I had the opportunity to present my research at the 2017 National Council on Public History Conference this past week. This was my first experience meeting and interacting with public history professionals outside of Philadelphia. It was a wonderful experience listening to, learning from, and networking with individuals from a variety of disciplines and specialties. I got to connect with other students ("Out to Lunch – Grad Student Edition"), LGBT historians ("Dine Around: Presenting LGBTQ History"), and people of color (Diversity Task Force Roundtable).
When it came time to present my project, I found that the comments and questions of the people who visited my poster echoed common contemporary conceptions of gayness. Most notably, remarks on the gender demographics of early queer activists predominated. This observation (that the most visible activists of the time were men), while very accurate, is informed by a continued resistance to androcentric historical narratives – something with which we must still contend. In fact, 2017 NCPH attendees' identification of this issue touches on a larger question; could we, in fact, view the origination of queer activism by men as "the root of all evil" – a major part of the reason why women have been sidelined in our histories and continue to be, rather than the circumstances of our past merely mirroring those of our present?
Likewise, despite my colleagues' preoccupation with male-dominated narratives, no one mentioned the issue of whiteness also present in these early activist narratives. Why is that? Because NCPH conference goers (and members) were (are) exceedingly white. [This issue was explored last year in a post on NCPH's History@Work blog; one may note, however, that the post's author and misguided commenters are presumably white.] This issue, overall, illustrates what happens when a conversation is led and/or overtaken by the voices of those "in power"/with privilege. Case in point – a room full of white people discussing race and racism is an inconsequential, unproductive farce. When combined with the lived, multidimensionality of our real lives (i.e., intersectionality), we can understand how a field predominately composed of white, middle-class women receives a project that commemorates the work of white, upper/middle-class men: an acknowledgement of gender imbalance, but no consciousness of race and class disparities.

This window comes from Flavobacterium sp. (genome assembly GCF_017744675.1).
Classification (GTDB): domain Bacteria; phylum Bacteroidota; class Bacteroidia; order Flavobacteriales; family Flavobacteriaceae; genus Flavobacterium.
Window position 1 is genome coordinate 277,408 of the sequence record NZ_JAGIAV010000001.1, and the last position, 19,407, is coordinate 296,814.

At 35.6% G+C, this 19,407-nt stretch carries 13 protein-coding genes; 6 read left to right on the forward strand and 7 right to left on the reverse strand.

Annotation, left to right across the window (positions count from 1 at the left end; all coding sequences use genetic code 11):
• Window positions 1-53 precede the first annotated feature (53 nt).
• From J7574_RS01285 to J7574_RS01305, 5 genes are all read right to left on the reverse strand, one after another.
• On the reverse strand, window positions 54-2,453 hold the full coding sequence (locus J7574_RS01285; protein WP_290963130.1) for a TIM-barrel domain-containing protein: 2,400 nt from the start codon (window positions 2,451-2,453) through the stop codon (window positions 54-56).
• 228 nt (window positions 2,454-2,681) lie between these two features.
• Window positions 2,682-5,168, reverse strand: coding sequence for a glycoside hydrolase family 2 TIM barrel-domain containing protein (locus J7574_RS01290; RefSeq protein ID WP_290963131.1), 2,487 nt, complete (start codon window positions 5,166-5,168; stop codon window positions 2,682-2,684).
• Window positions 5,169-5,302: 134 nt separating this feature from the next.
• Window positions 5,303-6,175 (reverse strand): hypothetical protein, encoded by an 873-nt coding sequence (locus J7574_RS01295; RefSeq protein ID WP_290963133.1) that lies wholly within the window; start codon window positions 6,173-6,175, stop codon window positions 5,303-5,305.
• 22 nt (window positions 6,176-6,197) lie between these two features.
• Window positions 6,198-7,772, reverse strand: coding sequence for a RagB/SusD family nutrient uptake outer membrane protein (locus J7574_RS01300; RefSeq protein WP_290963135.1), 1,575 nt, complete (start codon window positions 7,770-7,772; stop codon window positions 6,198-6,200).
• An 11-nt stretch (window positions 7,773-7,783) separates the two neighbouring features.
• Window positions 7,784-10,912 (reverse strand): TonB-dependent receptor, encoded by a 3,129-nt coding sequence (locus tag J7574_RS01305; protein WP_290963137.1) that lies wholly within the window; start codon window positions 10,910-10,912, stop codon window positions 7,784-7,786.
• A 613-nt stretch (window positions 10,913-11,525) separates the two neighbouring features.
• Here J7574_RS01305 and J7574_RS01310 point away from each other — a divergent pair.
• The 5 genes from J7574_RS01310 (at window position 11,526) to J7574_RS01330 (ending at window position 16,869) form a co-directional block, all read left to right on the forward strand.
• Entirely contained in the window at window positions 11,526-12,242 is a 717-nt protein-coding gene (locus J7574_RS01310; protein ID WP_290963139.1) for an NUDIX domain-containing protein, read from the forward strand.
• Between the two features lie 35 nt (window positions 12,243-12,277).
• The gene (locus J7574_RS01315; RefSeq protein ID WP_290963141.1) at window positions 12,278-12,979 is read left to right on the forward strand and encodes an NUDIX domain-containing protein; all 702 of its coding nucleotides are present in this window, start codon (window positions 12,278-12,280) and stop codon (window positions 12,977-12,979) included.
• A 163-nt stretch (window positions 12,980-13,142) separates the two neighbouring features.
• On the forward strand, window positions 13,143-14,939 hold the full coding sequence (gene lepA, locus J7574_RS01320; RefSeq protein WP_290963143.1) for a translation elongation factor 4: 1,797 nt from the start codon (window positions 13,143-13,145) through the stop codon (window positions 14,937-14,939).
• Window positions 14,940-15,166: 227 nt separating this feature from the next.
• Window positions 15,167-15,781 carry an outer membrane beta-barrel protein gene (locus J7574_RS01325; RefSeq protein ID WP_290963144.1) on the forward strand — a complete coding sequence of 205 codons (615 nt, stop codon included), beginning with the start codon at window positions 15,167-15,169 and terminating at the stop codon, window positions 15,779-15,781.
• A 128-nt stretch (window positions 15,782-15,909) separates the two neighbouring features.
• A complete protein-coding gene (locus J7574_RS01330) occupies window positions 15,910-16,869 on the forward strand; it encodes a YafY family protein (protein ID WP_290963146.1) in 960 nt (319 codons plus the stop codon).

Note: 87.1% of archivists, curators, and museum technicians are white, compared to 61.3% in the general population. Similarly, the National Council on Public History’s 2008 Survey of Public History Professionals found that 88.5% of respondents identified as white, while only 7% identified as “of color” (4.5% chose not to answer). The same survey also found that two thirds of public history professionals were women – a reversal of gender ratios from thirty years ago. Even still, we must remember how the public history field (its institutionalization) circumscribes the practice of collective memory management – legitimizes the work of some (wrests the power of narrative construction from others), all the while professionalizing practitioners (imbuing them with a false sense of authority). I overheard one conference attendee of color remark to a colleague: "There's such a focus on bringing us 'into the fold,' without any acknowledgement that we've always been doing this kind of work. It's just not viewed as such." Indeed, one might say white people columbused the entirety of public history by occupationalizing it. To combat how these dynamics inform our work, we can begin by looking inward and owning up to our own racial biases (not just expounding upon them).